“I don’t have the freedom to do what I want but obviously I get to save a hell of a lot of money and my mum is so lovely. She always cooks nice meals – everything from Italian food to Chinese food. My favourite is when she cooks up some Thai food for us.”
Pearson gives his parents around £80 a month towards their rent and helps with the food shop and cleaning the house.
“In Bangkok, [the band] lived in a giant four-bed house with a big garden and we paid around £160 each a month. In Derby, we would be looking at paying £300–£400 for a tiny, tiny little house.”
Pearson doesn’t think his next house move will be to anywhere in the UK. He plans to head back to live in Bangkok next month with his 26-year-old girlfriend, who is from Thailand and works in sales and marketing. “We're getting a mortgage with a Thai bank, so then we would pay about £400 on monthly rent payments. All we have to save is a £1,000 deposit.”
The accommodation the couple are looking at in Bangkok is in a condominium. Pearson said it will be a two-bedroom apartment and will have access to a swimming pool and gym.
Nicole Burstein, 33.
Author and part-time retail worker
Living in Edgware in London
Area’s average salary: £25,272
Average monthly rent: £1,400
Average house price: £532,221.29
Nicole Burstein moved back to live with her parents in north London in 2008 due to illness, and to focus on her aim of becoming an established author. “I'm very, very lucky that I could move back in with my parents – it allowed me to do a master's in creative writing. I love writing and it's so frustrating not to earn much money from it,” she said.
She works 24 hours a week at a retail job, which she describes as “really supportive”, and thinks she is “lucky” because it offers a decent hourly wage, but it’s not enough to move out and live alone on.
Burstein lives with brother and parents alongside her parents’ four bichon frise dogs, who she adores. (Daisy and Poppy are pictured above – Poppy is on Burstein’s lap.)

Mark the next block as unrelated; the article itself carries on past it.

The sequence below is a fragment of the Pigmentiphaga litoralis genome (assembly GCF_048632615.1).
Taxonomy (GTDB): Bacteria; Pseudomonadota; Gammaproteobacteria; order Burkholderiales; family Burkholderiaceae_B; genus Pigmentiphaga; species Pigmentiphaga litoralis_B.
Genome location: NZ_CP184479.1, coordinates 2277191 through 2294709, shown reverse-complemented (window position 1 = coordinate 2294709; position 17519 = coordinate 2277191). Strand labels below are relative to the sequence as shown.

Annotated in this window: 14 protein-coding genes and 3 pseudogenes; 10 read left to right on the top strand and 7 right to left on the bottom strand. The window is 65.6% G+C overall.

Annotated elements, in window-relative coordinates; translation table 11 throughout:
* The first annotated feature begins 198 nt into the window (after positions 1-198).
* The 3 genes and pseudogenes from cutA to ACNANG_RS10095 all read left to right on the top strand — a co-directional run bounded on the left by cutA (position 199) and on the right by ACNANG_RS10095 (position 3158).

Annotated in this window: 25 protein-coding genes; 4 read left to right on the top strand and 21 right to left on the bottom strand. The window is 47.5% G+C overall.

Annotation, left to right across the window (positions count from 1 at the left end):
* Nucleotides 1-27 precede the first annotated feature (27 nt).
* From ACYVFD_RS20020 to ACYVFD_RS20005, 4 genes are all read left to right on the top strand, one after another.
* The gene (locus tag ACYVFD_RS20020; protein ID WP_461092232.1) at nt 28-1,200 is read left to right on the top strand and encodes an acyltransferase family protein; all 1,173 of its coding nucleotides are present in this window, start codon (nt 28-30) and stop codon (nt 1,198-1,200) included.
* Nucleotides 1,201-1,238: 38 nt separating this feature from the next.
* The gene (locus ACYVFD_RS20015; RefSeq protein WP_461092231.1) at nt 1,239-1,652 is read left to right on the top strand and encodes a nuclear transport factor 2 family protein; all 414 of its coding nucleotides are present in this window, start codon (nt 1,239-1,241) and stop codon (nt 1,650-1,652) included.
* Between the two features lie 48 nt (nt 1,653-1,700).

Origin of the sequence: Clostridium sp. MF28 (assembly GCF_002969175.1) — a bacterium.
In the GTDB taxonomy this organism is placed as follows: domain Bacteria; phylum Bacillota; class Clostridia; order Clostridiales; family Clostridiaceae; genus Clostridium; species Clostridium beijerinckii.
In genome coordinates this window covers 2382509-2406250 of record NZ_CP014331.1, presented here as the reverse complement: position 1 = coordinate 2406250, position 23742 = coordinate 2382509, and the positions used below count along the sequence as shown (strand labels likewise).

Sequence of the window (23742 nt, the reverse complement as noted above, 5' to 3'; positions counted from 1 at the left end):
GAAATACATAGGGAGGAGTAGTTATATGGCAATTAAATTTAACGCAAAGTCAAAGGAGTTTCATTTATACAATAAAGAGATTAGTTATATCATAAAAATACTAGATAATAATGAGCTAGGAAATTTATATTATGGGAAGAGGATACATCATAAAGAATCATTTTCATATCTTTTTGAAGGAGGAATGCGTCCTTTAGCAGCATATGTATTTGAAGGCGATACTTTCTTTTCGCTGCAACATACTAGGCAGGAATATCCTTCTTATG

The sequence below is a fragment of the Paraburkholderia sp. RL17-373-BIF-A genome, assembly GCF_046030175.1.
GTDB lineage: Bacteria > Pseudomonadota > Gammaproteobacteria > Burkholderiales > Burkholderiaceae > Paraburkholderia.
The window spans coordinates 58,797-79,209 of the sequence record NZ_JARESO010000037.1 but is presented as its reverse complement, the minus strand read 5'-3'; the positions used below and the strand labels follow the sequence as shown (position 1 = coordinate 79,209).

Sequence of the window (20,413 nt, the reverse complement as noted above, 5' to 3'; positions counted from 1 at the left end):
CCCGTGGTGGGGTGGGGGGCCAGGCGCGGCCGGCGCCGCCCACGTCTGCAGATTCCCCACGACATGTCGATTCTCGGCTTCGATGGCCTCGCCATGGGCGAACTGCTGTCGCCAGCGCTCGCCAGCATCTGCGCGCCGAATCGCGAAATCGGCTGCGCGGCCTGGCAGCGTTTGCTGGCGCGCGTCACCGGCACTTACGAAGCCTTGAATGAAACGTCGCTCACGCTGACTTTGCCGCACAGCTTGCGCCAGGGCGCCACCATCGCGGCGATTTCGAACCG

“I want my own independence and I crave my own space,” she said. “I don’t like the way I am living in my room. Everything is cluttered and I’m more of a minimalist." She said that living under her parents roof affects her diet: “It drives me a little mad and has an impact on my weight because I am not in control of the food shopping and or my cooking. My mum is very much in charge of the kitchen.”
Although she doesn’t face any stigma for living at home, she’s aware of the differences between her life and those of some of her friends: “One of my best friends is a lawyer and I do feel conscious that she earns more money than I do, and the fact that most people in their early thirties are working and earning a good wage.”
She gets on well with her 57-year-old mother and 63-year-old father. “We are a close family and they don’t put pressure on me at all. I don’t pay rent; I have offered many times but they just won’t let me. They would rather that I save that money.”
“I have something in the works for my future,” she said. “If it doesn’t work then I will have to really think about making a career move, and maybe moving out of London so I can afford to rent. Maybe a place like Edinburgh.”
*Average annual salary by local authority, based on Office of National Statistics Annual Survey of Hours and Earnings (ASHE) 2016
**Average median monthly rent by local authority for one bedroom in a two-bedroom home between 1 October 2015 and 30 September 2016, from the Valuation Office Agency
***Average house sale price by local authority between September and November 2016, from the Land Registry